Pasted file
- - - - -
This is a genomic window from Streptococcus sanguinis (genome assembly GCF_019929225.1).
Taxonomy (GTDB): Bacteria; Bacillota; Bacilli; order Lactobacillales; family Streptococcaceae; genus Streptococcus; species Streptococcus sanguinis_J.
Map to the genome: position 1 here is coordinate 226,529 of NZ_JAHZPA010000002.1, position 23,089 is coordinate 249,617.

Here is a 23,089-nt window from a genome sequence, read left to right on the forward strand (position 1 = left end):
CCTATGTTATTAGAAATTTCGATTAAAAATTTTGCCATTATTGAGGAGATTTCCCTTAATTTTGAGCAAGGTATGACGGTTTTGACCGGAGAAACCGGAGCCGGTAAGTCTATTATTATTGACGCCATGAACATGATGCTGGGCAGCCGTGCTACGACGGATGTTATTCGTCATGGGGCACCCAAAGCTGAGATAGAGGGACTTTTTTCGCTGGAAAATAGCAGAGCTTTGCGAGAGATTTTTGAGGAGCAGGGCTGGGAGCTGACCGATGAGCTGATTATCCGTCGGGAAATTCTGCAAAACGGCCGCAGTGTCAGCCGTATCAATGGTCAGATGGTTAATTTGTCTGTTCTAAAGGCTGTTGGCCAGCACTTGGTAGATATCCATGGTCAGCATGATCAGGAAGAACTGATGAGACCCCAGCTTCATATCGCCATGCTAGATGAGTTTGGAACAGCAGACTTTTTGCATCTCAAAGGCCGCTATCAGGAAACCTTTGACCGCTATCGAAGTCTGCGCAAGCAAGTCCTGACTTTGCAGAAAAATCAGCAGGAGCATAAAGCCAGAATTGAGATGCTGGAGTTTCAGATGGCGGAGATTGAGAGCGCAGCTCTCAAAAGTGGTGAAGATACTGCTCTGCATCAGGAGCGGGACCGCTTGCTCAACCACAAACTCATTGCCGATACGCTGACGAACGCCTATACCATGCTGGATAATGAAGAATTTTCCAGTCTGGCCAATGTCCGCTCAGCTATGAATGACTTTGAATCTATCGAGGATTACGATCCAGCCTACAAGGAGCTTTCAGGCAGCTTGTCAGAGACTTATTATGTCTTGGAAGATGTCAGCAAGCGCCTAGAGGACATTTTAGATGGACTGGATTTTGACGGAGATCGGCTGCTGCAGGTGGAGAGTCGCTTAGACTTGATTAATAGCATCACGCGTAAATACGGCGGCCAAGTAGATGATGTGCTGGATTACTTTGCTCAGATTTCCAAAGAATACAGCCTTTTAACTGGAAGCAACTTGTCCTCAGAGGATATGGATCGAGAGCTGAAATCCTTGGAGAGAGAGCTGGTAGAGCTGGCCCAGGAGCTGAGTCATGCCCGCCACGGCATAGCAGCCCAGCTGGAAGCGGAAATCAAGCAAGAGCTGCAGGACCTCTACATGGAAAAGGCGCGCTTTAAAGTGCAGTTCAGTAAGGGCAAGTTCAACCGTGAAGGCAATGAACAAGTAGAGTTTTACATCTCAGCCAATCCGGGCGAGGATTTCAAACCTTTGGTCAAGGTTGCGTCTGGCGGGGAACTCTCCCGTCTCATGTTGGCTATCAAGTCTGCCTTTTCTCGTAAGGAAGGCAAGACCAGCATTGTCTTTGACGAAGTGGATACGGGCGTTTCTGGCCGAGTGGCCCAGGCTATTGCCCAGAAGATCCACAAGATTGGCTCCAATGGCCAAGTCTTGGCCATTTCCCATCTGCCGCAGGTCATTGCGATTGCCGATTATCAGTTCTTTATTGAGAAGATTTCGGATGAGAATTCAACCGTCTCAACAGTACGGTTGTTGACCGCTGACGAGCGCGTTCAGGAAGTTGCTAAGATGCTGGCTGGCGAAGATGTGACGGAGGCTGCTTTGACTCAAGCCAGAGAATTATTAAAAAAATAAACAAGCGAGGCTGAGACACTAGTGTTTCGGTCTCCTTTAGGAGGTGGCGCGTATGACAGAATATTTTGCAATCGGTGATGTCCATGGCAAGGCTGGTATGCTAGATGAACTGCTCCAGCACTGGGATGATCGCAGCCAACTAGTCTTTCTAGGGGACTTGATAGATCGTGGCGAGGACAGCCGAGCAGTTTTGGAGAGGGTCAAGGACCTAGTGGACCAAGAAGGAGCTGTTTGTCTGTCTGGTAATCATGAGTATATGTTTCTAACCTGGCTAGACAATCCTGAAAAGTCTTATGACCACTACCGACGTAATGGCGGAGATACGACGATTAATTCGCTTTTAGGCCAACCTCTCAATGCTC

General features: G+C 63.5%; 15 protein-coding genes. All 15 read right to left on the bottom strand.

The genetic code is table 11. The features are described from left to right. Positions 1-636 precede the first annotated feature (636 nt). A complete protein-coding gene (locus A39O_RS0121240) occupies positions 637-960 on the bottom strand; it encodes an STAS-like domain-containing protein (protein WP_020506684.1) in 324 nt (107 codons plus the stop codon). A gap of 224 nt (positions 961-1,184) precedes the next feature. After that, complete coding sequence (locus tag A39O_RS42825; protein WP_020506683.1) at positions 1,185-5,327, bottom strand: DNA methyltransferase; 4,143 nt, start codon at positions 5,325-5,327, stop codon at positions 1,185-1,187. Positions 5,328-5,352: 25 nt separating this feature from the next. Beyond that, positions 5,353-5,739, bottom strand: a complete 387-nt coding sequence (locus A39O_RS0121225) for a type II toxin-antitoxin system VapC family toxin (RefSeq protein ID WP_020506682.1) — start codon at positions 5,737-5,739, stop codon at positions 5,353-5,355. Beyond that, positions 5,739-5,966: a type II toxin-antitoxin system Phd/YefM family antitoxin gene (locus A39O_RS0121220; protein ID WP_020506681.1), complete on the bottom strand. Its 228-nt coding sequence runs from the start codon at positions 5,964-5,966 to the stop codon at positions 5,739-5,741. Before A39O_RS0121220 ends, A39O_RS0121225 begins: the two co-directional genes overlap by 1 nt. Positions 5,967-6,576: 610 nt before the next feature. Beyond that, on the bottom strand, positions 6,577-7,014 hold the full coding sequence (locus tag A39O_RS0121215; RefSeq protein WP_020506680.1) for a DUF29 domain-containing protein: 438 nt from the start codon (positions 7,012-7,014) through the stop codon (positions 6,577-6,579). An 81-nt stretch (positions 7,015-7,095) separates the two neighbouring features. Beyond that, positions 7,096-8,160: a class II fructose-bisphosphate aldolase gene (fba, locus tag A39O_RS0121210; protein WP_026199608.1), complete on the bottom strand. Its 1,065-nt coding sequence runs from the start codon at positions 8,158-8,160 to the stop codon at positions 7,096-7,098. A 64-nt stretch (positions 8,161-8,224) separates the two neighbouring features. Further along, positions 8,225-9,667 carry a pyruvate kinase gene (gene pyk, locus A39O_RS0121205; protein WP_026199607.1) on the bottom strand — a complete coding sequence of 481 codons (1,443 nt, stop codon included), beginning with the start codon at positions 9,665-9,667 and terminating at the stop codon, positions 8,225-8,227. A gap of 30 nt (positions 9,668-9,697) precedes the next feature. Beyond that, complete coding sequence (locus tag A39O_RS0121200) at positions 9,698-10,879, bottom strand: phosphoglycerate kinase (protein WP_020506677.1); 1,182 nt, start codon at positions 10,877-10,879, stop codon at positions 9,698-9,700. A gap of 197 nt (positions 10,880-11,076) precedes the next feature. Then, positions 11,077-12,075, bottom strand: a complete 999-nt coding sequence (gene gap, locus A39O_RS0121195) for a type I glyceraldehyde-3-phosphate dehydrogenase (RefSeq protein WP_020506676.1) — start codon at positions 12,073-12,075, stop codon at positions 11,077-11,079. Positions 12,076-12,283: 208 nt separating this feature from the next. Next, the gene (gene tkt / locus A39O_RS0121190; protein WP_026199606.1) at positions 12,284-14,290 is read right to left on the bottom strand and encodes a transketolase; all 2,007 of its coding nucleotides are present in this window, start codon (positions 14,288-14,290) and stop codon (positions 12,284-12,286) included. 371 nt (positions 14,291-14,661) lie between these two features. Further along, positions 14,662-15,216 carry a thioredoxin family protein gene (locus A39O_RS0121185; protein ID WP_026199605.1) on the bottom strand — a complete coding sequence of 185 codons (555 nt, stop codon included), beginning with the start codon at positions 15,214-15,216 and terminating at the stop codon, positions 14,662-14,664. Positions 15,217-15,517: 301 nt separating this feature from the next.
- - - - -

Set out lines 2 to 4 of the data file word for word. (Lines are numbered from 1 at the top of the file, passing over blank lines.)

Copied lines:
Taxonomy (GTDB): Bacteria; Bacillota; Bacilli; order Lactobacillales; family Streptococcaceae; genus Streptococcus; species Streptococcus sanguinis_J.
Map to the genome: position 1 here is coordinate 226,529 of NZ_JAHZPA010000002.1, position 23,089 is coordinate 249,617.

Here is a 23,089-nt window from a genome sequence, read left to right on the forward strand (position 1 = left end):